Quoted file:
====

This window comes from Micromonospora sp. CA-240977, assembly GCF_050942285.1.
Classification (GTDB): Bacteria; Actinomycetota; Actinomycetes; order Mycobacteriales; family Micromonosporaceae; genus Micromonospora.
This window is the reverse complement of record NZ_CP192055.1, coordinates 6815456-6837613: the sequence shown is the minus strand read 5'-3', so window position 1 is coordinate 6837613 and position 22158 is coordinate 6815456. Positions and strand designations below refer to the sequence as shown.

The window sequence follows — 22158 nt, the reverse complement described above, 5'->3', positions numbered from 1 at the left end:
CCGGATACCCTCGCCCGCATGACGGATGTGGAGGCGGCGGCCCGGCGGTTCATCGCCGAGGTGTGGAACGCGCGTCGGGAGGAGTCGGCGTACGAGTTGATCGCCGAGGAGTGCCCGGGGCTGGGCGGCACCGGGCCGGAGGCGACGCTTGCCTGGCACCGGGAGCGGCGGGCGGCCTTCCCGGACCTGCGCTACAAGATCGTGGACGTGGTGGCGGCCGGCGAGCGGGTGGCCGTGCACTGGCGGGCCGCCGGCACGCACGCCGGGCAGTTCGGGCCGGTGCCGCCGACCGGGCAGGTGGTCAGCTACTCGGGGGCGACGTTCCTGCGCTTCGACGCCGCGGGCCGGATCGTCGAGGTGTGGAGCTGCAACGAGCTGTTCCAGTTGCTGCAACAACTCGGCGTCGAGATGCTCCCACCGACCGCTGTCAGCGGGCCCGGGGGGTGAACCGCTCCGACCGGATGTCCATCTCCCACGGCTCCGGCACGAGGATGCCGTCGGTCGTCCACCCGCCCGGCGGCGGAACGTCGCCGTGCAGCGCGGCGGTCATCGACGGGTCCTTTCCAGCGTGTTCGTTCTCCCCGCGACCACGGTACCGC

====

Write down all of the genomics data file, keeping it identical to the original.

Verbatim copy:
This window comes from Micromonospora sp. CA-240977, assembly GCF_050942285.1.
Classification (GTDB): Bacteria; Actinomycetota; Actinomycetes; order Mycobacteriales; family Micromonosporaceae; genus Micromonospora.
This window is the reverse complement of record NZ_CP192055.1, coordinates 6815456-6837613: the sequence shown is the minus strand read 5'-3', so window position 1 is coordinate 6837613 and position 22158 is coordinate 6815456. Positions and strand designations below refer to the sequence as shown.

The window sequence follows — 22158 nt, the reverse complement described above, 5'->3', positions numbered from 1 at the left end:
CCGGATACCCTCGCCCGCATGACGGATGTGGAGGCGGCGGCCCGGCGGTTCATCGCCGAGGTGTGGAACGCGCGTCGGGAGGAGTCGGCGTACGAGTTGATCGCCGAGGAGTGCCCGGGGCTGGGCGGCACCGGGCCGGAGGCGACGCTTGCCTGGCACCGGGAGCGGCGGGCGGCCTTCCCGGACCTGCGCTACAAGATCGTGGACGTGGTGGCGGCCGGCGAGCGGGTGGCCGTGCACTGGCGGGCCGCCGGCACGCACGCCGGGCAGTTCGGGCCGGTGCCGCCGACCGGGCAGGTGGTCAGCTACTCGGGGGCGACGTTCCTGCGCTTCGACGCCGCGGGCCGGATCGTCGAGGTGTGGAGCTGCAACGAGCTGTTCCAGTTGCTGCAACAACTCGGCGTCGAGATGCTCCCACCGACCGCTGTCAGCGGGCCCGGGGGGTGAACCGCTCCGACCGGATGTCCATCTCCCACGGCTCCGGCACGAGGATGCCGTCGGTCGTCCACCCGCCCGGCGGCGGAACGTCGCCGTGCAGCGCGGCGGTCATCGACGGGTCCTTTCCAGCGTGTTCGTTCTCCCCGCGACCACGGTACCGC